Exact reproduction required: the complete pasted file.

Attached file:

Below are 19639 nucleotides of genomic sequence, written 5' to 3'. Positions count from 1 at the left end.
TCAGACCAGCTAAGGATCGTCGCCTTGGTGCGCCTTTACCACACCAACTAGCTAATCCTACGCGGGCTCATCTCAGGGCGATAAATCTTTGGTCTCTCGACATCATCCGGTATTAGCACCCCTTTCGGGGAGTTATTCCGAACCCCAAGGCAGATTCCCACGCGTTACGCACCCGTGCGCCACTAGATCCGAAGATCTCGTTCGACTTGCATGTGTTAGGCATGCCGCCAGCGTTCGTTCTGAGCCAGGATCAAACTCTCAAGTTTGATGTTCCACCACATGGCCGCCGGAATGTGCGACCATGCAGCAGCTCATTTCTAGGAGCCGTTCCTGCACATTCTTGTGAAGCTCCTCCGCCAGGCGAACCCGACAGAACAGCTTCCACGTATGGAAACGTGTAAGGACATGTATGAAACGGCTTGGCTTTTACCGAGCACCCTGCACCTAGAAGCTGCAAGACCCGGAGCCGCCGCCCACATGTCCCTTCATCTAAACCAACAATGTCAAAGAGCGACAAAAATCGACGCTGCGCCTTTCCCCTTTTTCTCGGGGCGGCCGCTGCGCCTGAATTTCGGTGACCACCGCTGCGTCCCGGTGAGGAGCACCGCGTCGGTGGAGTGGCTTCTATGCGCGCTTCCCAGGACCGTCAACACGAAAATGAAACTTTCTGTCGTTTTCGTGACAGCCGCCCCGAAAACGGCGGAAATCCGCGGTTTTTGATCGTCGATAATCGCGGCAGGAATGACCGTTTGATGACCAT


Below are 19639 nucleotides of genomic sequence, written 5' to 3'. Positions count from 1 at the left end.
TCAGACCAGCTAAGGATCGTCGCCTTGGTGCGCCTTTACCACACCAACTAGCTAATCCTACGCGGGCTCATCTCAGGGCGATAAATCTTTGGTCTCTCGACATCATCCGGTATTAGCACCCCTTTCGGGGAGTTATTCCGAACCCCAAGGCAGATTCCCACGCGTTACGCACCCGTGCGCCACTAGATCCGAAGATCTCGTTCGACTTGCATGTGTTAGGCATGCCGCCAGCGTTCGTTCTGAGCCAGGATCAAACTCTCAAGTTTGATGTTCCACCACATGGCCGCCGGAATGTGCGACCATGCAGCAGCTCATTTCTAGGAGCCGTTCCTGCACATTCTTGTGAAGCTCCTCCGCCAGGCGAACCCGACAGAACAGCTTCCACGTATGGAAACGTGTAAGGACATGTATGAAACGGCTTGGCTTTTACCGAGCACCCTGCACCTAGAAGCTGCAAGACCCGGAGCCGCCGCCCACATGTCCCTTCATCTAAACCAACAATGTCAAAGAGCGACAAAAATCGACGCTGCGCCTTTCCCCTTTTTCTCGGGGCGGCCGCTGCGCCTGAATTTCGGTGACCACCGCTGCGTCCCGGTGAGGAGCACCGCGTCGGTGGAGTGGCTTCTATGCGCGCTTCCCAGGACCGTCAACACGAAAATGAAACTTTCTGTCGTTTTCGTGACAGCCGCCCCGAAAACGGCGGAAATCCGCGGTTTTTGATCGTCGATAATCGCGGCAGGAATGACCGTTTGATGACCAT